|Originally posted on Dreams of Education on March 25, 2016|
There’s nothing sacred about spelling tests as a way to learn spelling, flash cards to learn math facts, curriculum as a way to teach, testing as a way to collect data. There’s nothing sacred about most of what we do every day in education, and yet we hold tightly to these institutions as we make decisions about what school will look like. These constructs have been put into place to accomplish certain goals; namely to get kids to pass a test, have a certain GPA, and go to college.
We hold certain beliefs about education because those who came before us set the ground work for how we operate schools. Those who came before us existed in quite a different reality of what it meant to be educated. At the dawn of industrialization, much of what we see in education probably made sense.
When we consider how to do education better, how to make it more equitable, more meaningful, we often do so from the vantage point of old constructs...
Perhaps the most heartbreaking outcome of the current systematization of education is the way that it unintentionally dehumanizes. Reduced to scores, we too often become pawns in a global game of competition. We seek to be valued while forgetting that we are already valuable. Worthy.
There are a distinct collection of experiences in my own school journey that left me wondering if I was worthy. After educating hundreds, I’ve come to realize that I’m not an anomaly. Every child longs to know that they are valuable. This longing isn’t dependent on social economic standing, family, or history.
It is part of the human condition, this desire to be known and seen as valuable.
In first grade I received the first inkling that I might not be enough. In my school, kids were nominated by their teachers for VIP awards. Each month the whole school gathered in the auditorium for an assembly where students were called on stage and handed...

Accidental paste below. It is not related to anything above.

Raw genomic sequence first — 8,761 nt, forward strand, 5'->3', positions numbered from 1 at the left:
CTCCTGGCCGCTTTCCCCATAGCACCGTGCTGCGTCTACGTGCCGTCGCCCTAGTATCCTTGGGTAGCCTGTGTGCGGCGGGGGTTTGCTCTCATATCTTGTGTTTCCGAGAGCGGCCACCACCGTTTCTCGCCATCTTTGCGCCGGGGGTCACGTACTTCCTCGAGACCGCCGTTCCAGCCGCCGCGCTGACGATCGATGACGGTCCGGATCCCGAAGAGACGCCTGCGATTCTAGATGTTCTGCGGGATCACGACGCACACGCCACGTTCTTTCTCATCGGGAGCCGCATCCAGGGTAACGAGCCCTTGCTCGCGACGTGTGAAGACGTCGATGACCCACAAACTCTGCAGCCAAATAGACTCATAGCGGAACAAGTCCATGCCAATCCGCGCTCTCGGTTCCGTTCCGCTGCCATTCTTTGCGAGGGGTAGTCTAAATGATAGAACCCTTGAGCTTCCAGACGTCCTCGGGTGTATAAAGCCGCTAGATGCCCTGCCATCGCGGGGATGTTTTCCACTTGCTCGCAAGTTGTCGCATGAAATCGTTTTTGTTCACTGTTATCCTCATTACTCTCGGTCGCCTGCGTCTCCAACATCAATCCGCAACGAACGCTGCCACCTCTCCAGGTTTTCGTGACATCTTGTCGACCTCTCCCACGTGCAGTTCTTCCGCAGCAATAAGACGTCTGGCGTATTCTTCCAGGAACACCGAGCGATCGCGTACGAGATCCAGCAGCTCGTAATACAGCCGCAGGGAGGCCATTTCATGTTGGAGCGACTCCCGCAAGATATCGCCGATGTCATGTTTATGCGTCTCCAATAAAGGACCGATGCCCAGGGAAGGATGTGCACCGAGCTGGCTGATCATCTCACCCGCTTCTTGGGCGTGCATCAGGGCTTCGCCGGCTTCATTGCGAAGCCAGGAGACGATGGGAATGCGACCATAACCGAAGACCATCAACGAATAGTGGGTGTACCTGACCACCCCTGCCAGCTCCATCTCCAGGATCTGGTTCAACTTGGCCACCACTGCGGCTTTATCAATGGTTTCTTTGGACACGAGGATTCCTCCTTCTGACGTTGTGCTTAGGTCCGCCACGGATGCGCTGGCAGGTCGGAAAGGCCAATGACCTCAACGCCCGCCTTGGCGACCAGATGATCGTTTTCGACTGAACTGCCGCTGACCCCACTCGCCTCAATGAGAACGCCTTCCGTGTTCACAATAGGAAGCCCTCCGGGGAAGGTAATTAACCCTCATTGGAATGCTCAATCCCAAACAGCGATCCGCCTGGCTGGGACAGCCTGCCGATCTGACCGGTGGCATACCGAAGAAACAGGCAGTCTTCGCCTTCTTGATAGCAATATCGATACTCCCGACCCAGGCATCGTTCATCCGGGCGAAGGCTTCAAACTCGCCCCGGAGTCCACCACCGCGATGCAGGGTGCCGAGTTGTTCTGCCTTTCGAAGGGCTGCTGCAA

I never took drivers ed, but when I was 14, my parents took me to a driver safety course. I remember very little of the night but one thing that stood out was the phrase: “look where you want to go and steer in that direction.” The course instructor was offering solid advice for what to do if you hit a patch of ice and lost control of the car. That advice stuck with me and, as I navigate Colorado winters, is something I practice regularly. As it turns out, this has been good advice for education and life as well. Sometimes you have to not only look at where you want to go, but steer in that direction as well. This is how a blog led to starting a school.
I started Dreams of Education on March 8, 2010. At the time I had filled my Google reader to the brim with post feeds from educators around the world. I was being inspired and fed daily by my world-wide personal learning network and yet in the s...